Donald Trump may own some of the nation’s most chichi country clubs – they don’t let just anybody in the Mar-a-Lago! – but his base of political support comes from clubs of a different sort. Ten years after two writers took to these pages to urge Republicans to appeal to people at Sam’s Club rather than the country club, the boisterous billionaire is doing just that.
Consider the results of an ABC News/Washington Postpoll released Wednesday. Trump, the poll found, “continues to rely on less-educated adults for his support – among all adults, a 22-point [approval] gap between those who have and have not earned college degrees; and among Republicans, an even wider 46-point . . gap.” That is to say, among Republicans with college degrees, Trump’s favorable/unfavorable numbers are 46-48. Among Republicans without college degrees, 71 percent have a favorable opinion of Trump versus 27 percent who don’t.
More education, of course, is strongly correlated with higher earnings: It’s safe to infer from that poll that Trump’s base is primarily downscale. Trump may not end up as the next president, but now that Macy’s has kicked his branded ties to the curb, I know where he should start selling them.
After great fanfare, and much handwringing from an anxious higher education community, the Obama administration finally launched its ballyhooed College Scorecard. It disappoints, but not, perhaps, for the reasons that many think.
Nearly everyone recognizes that student debt has risen to a level that will be difficult to sustain, given the nation’s slow-growing economy and the sagging incomes of too many college-educated Americans. Nearly 40 million Americans carry some form of student debt; more than 7 million are in default on their loans, and many more have missed scheduled payments. The total amount of outstanding student debt is estimated to be $1.2 trillion, with about two-thirds of this sum underwritten by the federal government.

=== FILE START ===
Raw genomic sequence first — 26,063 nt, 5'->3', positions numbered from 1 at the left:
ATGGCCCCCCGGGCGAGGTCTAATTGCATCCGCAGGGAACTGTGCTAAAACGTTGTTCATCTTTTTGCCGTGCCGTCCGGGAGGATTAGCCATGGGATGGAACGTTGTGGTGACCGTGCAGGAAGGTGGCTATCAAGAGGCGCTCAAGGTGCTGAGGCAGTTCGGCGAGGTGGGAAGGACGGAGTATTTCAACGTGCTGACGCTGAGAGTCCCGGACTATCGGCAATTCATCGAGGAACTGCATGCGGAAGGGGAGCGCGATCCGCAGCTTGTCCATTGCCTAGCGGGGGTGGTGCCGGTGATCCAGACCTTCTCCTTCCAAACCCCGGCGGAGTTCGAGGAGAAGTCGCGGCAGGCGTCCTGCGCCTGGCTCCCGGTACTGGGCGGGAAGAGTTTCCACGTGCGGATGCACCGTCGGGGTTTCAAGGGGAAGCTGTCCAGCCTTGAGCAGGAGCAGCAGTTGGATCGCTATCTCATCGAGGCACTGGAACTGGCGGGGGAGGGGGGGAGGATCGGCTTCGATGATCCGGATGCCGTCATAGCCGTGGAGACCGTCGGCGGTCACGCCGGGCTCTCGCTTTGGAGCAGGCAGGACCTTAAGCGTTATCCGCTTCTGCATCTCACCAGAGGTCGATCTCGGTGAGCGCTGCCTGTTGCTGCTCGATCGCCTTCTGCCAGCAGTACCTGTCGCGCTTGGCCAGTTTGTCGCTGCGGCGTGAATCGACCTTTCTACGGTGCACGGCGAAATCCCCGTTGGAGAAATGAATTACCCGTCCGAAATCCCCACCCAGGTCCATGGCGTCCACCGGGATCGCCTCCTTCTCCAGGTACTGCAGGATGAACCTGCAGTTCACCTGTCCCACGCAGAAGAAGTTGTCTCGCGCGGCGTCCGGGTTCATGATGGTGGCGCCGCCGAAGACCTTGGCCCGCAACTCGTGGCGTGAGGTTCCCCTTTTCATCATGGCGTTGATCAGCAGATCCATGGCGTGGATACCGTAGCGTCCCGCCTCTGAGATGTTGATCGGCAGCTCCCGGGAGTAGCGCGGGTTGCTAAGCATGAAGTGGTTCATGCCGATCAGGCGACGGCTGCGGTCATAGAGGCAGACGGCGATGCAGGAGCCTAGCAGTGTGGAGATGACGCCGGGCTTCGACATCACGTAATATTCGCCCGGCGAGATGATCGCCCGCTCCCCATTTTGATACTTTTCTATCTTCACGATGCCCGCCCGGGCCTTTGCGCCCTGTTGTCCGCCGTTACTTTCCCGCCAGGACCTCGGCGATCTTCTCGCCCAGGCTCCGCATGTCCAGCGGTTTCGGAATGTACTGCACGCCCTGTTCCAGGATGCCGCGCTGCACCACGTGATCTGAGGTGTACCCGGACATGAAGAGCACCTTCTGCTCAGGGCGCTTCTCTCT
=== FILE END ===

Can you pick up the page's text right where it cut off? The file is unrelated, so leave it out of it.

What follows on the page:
Americans have long been skeptical of the liberal arts. Frequently this takes the form of a discussion of whether a degree in history or literature is “worth it” in a purely economic sense. Annual reports highlight the top-earning college majors, subtly encouraging students to forgo a class in literature or history in favor of something useful, like nursing or engineering.
Perhaps it’s a reflection of our innate American pragmatism.
In the July 3, 2015 “Notable and Quotable” column, the Wall Street Journal honors the school reformer, Marva Collins, who died this week at age 78, by resurrecting a 1982 opinion piece about her authored by Paul Gigot. Collins was a fearless supporter of funded tuition vouchers, and herself a celebrated teacher.
Scott Walker may not be a candidate for president yet, but the Wisconsin governor’s growing political action committee staff is already going after a potential rival in the Republican primary. GOP strategist Liz Mair, CNN reports, has just signed on to consult for Walker’s Our American Revival PAC, doing outreach to bloggers and other digital media outlets.
Scott Walker was never going to win fans among the faculty at the University of Wisconsin. Four years ago, Wisconsin professors were in the state capitol protesting the governor’s plans to limit public employee collective bargaining powers. But, boy, did he make enemies this month when he proposed $300 million more in budget cuts to the state’s university and altering the words of the school’s mission. Walker has clearly made some tactical missteps in recent weeks—and the fact that he himself doesn’t have a college degree doesn’t add to his credibility.